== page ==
Early Childhood Education Schools in Brazil: Play and Interculturality

Early Childhood Education Schools in Brazil: Play and Interculturality

Tizuko Morchida Kishimoto (Sao Paulo University, Brazil)
DOI: 10.4018/978-1-5225-5167-6.ch013
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This chapter investigates play and interculturality between Brazilian and Japanese children in early childhood education schools in the state of Sao Paulo, Brazil. The research context is 27 schools in five cities with nursery and kindergarten. Three questions structure the article. The first deals with family motivations indicating Japanese education and culture as one of the reasons for choosing the schools. The second examines the objectives and educational practices, and the third explores the play and interculturality between Japanese and Brazilian children.
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The bibliographical sources used for understanding Japanese tradition comes from two volumes of a UNESCO-sanctioned series on Japan called Sources of Japanese Tradition compiled by Tsunoda, De Bary and Keene (1964, 1958), and the work that illustrates how the Japanese see their own culture, Essays on Japan from Japan, a collective work published by Nippon Steel Corporation (1987). Japanese childhood education is analyzed in the books, Becoming Japanese: The World of the Preschool Child, by J. Hendry (1986), Preschool in Three Cultures: Japan, USA and China, by Tobin, Wu and Davidson, (1987), and articles by researchers such as Watanabe (2010), Kato (2000), Izumi-Taylor et al. (2007), and Izumi-Taylor and Ito (2015). The studies of Kishimoto (1995, 1997, 2000, 2009), DaMatta (1991), L. Barbosa (1992), M. Barbosa (2010), and Kishimoto and Demartini (2012) provide further bibliographic sources on education and culture in Brazil.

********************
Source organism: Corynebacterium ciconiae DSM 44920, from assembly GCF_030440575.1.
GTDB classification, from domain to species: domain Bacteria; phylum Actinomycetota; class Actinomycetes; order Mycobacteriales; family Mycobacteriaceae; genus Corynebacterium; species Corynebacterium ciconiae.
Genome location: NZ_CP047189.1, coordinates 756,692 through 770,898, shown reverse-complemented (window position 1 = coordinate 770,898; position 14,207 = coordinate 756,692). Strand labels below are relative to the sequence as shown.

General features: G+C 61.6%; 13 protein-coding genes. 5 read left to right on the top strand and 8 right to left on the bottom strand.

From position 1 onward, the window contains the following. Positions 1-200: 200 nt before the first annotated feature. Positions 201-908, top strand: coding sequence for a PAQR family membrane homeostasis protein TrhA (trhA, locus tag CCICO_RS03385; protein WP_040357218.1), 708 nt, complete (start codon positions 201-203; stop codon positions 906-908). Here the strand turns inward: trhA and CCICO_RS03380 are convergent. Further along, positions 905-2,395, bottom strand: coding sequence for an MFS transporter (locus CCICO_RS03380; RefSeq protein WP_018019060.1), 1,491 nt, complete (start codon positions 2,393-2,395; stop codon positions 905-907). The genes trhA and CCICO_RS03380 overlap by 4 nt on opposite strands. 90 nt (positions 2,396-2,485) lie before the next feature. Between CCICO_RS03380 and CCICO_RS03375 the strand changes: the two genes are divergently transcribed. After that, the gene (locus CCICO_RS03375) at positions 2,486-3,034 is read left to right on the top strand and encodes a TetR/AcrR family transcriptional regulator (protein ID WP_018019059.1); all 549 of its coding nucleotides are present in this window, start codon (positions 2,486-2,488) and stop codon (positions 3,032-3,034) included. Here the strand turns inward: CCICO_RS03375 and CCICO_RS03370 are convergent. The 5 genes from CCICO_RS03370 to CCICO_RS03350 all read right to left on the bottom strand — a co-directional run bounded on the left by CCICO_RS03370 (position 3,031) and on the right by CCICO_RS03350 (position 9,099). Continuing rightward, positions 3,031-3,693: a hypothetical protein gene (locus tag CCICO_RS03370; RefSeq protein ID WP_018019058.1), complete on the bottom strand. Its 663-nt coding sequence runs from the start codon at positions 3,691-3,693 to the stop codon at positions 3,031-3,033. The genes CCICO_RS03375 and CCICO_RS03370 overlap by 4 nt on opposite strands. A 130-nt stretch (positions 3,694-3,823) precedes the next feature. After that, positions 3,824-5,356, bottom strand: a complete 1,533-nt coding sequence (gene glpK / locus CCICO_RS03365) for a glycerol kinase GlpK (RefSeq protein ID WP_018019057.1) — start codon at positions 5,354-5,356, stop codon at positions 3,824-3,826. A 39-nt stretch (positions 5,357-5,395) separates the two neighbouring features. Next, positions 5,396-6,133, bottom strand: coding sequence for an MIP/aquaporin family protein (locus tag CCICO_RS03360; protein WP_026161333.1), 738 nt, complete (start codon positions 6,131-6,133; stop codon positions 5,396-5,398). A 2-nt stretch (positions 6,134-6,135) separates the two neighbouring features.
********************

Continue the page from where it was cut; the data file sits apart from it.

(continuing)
The intercultural perspective adopted in this study comes from UNESCO’s Universal Declaration on Cultural Diversity that, beyond art and language, identifies distinctive spiritual, material, intellectual, and affective traits of a society or cultural group encompassing lifestyles, values, traditions, and beliefs.

The analysis of play follows Brougère’s (1998, 2005) conception of play culture as a social activity and a product of culture in which the child’s decision and the expression of cultural codes shared during the playing experience prevail.

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